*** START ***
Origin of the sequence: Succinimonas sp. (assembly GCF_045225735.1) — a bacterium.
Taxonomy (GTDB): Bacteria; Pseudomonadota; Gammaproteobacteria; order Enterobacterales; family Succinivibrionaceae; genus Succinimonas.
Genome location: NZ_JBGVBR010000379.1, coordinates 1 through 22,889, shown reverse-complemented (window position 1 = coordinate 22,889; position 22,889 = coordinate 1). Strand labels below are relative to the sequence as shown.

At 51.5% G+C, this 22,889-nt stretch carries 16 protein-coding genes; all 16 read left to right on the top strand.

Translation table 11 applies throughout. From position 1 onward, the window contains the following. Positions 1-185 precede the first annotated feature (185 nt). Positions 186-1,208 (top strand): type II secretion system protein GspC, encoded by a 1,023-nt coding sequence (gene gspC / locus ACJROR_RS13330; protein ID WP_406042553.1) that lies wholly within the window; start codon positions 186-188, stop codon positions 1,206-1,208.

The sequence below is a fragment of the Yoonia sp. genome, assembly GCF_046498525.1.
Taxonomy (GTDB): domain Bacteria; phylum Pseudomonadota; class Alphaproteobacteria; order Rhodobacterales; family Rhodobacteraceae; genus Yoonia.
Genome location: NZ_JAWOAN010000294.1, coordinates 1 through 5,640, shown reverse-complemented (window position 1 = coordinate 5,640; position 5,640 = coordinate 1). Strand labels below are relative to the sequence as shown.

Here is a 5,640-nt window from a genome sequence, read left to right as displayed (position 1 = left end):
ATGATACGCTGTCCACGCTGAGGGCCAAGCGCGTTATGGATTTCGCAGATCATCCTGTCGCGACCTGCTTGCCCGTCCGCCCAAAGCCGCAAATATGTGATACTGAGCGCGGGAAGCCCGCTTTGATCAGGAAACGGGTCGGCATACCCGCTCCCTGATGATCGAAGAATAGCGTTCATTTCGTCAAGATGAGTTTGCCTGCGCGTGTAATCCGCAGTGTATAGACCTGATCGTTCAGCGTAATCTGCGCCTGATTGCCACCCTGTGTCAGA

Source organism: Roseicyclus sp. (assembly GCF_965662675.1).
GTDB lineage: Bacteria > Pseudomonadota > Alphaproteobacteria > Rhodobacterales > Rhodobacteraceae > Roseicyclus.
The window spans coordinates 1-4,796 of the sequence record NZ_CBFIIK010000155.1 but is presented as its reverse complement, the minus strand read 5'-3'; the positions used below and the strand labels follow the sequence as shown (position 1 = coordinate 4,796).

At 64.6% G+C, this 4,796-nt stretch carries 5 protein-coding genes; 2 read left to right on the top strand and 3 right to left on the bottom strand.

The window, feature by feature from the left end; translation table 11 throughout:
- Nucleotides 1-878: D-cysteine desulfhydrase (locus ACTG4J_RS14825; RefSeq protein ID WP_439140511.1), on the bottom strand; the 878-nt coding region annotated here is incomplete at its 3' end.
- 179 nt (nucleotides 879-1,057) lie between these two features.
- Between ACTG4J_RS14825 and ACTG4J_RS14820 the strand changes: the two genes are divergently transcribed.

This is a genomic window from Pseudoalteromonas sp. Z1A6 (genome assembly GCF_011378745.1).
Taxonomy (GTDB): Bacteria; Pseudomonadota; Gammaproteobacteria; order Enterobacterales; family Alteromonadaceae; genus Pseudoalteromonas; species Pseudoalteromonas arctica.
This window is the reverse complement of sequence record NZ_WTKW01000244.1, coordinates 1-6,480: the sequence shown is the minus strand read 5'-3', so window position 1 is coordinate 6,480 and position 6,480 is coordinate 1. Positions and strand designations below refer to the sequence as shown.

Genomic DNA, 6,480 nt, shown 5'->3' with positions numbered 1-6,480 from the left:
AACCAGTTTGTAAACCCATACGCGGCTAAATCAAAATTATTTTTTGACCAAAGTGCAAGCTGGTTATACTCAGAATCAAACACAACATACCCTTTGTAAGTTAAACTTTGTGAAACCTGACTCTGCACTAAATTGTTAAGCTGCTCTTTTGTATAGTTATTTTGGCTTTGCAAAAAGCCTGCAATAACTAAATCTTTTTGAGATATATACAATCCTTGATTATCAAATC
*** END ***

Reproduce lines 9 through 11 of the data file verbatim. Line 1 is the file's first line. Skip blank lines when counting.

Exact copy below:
Here is a 5,640-nt window from a genome sequence, read left to right as displayed (position 1 = left end):
ATGATACGCTGTCCACGCTGAGGGCCAAGCGCGTTATGGATTTCGCAGATCATCCTGTCGCGACCTGCTTGCCCGTCCGCCCAAAGCCGCAAATATGTGATACTGAGCGCGGGAAGCCCGCTTTGATCAGGAAACGGGTCGGCATACCCGCTCCCTGATGATCGAAGAATAGCGTTCATTTCGTCAAGATGAGTTTGCCTGCGCGTGTAATCCGCAGTGTATAGACCTGATCGTTCAGCGTAATCTGCGCCTGATTGCCACCCTGTGTCAGA

Source organism: Roseicyclus sp. (assembly GCF_965662675.1).